However, the school reserves the right to prosecute non-Title IX sexual misconduct if it involves offenses that are related to the Student Code of Conduct. A sexual assault at an off-campus apartment complex might, for instance, be dealt with as a violation of the school's policy against violence and would be subject to the same judicial processes as any other Code of Conduct violation.
How Can Joseph D. Lento Help
The last thing you need to know about sexual misconduct cases at USA is that sanctions can be severe if you are found responsible. The minimum penalty in these cases is usually suspension. More likely, your school will expel you. In either case, the school could include a transcript notation about the exact nature of your offense. That could keep you from enrolling anywhere else. If you find yourself expelled, your academic career could essentially be over.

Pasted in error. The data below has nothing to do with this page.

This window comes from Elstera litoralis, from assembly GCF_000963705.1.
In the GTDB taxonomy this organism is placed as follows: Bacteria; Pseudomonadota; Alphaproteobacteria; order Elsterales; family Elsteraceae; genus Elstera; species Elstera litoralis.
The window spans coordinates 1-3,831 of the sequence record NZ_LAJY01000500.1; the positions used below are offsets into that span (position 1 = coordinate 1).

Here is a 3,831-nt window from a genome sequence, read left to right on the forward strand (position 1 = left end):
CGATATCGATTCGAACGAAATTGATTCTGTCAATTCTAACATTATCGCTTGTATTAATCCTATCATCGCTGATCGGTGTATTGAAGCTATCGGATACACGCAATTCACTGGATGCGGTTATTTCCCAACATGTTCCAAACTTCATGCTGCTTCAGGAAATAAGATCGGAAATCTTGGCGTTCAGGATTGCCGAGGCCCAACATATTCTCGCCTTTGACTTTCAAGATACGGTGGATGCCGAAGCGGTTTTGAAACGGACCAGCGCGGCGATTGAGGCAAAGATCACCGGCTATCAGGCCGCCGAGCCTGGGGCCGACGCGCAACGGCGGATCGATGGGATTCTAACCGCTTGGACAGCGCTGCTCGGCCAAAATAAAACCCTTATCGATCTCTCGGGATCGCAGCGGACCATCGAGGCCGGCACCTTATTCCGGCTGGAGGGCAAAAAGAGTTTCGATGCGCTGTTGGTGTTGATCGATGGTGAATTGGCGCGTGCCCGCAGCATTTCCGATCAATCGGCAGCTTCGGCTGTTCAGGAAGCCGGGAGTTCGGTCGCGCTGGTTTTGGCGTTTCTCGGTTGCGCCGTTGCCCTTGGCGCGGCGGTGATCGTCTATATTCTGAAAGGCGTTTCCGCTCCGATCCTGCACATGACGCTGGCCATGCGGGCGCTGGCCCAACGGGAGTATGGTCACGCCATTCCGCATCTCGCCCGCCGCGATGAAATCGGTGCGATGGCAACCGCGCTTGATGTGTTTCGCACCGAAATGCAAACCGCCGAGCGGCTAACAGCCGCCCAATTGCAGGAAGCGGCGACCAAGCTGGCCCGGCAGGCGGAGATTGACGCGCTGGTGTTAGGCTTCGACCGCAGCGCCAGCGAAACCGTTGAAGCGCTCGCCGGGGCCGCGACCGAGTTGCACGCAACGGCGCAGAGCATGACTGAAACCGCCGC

In short, everything is on the line. The full weight of your school—to say nothing of the federal government—is against you. Procedures are complex and difficult to navigate. You need someone on your side, someone who can not only offer advice but who can represent you in meetings and proceedings. You need Joseph D. Lento.
Joseph D. Lento is a defense attorney who specializes in college and university sexual misconduct cases. He's spent years studying Title IX. He knows the history of the law, and he knows the politics that often influence it. In addition, though, he spends every day dealing with school faculty and administrators, helping students like you get the justice they deserve. He knows campus lingo. He knows the tactics your school is likely to use and how to counter them. Most of all, Joseph D. Lento is on your side. Whatever you've been accused of, he recognizes that you are entitled to due process and a fair result. He'll fight to make sure you get the very best possible resolution to your case.
If you or your child has been accused of sexual misconduct, don't wait to act. The school is already preparing its case. You should be too. Contact the Lento Law Firm today at 888-555-3686 or use our automated online form.